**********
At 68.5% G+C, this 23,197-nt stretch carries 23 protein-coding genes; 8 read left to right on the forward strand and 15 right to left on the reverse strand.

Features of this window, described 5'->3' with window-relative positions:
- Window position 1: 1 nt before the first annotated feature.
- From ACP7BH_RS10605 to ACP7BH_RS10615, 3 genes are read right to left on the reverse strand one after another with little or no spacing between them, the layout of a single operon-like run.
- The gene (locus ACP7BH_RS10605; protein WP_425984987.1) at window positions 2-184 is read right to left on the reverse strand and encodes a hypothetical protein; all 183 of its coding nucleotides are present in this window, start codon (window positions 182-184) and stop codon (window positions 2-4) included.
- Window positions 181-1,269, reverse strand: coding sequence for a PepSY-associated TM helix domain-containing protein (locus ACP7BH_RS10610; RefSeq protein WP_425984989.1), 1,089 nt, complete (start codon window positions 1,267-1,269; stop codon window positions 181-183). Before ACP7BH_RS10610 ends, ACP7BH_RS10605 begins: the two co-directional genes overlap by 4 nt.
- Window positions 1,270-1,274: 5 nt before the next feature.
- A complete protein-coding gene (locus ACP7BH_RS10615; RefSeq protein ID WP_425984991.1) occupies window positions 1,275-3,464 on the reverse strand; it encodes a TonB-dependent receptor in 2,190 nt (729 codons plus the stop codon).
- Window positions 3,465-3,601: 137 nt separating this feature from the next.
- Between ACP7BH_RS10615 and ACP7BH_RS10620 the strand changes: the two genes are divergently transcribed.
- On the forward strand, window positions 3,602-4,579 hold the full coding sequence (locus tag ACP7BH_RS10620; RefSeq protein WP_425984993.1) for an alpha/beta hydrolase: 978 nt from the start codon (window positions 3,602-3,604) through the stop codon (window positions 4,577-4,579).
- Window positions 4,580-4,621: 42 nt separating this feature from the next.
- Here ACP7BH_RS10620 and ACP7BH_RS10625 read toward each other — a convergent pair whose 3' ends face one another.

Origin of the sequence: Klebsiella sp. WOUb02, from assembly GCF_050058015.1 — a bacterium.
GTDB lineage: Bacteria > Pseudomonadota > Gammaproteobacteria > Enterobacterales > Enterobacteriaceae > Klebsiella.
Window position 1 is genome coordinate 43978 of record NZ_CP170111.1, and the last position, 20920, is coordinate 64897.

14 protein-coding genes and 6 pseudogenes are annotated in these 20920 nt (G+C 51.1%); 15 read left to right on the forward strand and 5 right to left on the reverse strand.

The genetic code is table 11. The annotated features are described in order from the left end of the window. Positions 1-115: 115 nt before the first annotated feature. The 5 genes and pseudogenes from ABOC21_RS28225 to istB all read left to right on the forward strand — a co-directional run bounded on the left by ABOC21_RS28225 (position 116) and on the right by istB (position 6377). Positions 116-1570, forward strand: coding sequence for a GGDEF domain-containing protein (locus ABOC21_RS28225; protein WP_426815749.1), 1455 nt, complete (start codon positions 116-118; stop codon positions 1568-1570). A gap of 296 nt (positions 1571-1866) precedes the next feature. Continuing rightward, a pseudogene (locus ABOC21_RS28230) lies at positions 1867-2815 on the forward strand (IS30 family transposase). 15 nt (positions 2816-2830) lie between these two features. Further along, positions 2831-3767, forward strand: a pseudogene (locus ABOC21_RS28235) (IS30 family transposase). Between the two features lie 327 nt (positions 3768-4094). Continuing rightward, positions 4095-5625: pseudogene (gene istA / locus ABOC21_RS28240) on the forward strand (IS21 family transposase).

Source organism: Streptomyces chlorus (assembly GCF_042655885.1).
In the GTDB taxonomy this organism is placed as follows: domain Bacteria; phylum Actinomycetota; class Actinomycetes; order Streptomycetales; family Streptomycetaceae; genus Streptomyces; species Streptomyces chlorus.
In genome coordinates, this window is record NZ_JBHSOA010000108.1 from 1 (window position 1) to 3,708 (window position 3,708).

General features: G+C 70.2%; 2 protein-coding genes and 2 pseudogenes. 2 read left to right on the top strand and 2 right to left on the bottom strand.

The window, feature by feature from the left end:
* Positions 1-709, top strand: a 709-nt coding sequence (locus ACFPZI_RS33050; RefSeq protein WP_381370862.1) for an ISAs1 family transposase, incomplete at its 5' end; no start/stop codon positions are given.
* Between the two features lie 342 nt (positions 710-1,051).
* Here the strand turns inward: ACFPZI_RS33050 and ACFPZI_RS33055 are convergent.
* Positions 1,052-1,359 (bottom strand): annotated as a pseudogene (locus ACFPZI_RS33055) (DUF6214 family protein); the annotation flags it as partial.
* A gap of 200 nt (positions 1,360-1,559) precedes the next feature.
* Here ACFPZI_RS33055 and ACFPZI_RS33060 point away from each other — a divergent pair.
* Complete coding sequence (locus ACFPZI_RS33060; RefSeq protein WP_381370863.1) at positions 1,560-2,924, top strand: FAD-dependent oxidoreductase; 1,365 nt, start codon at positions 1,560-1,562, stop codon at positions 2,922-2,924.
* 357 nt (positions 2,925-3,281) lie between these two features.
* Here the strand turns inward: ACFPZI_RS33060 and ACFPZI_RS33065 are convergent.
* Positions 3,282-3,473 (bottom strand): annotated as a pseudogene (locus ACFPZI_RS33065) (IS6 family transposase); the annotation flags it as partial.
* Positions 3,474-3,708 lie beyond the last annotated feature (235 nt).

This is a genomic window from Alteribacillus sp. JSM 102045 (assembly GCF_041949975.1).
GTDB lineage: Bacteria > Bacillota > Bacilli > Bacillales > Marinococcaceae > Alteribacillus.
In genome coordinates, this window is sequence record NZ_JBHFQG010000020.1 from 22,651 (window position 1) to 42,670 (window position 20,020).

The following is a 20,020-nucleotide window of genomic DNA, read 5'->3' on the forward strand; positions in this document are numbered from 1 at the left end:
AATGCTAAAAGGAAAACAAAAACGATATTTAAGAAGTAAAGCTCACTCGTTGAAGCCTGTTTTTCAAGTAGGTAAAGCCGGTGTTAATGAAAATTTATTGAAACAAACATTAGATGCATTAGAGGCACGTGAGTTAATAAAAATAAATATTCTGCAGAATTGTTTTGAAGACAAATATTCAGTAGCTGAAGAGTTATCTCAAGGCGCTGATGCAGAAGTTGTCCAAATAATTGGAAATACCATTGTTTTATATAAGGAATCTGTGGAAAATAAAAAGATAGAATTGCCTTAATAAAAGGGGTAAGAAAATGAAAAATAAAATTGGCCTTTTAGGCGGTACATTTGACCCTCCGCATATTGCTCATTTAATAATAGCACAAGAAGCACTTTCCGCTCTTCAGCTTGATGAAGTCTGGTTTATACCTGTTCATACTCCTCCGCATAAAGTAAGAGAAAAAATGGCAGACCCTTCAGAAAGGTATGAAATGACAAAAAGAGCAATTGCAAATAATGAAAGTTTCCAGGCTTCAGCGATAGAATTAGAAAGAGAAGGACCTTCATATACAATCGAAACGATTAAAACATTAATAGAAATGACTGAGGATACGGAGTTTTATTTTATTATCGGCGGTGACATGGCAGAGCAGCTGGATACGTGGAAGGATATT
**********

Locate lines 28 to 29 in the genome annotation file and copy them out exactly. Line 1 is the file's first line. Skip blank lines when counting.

* A gap of 200 nt (positions 1,360-1,559) precedes the next feature.
* Here ACFPZI_RS33055 and ACFPZI_RS33060 point away from each other — a divergent pair.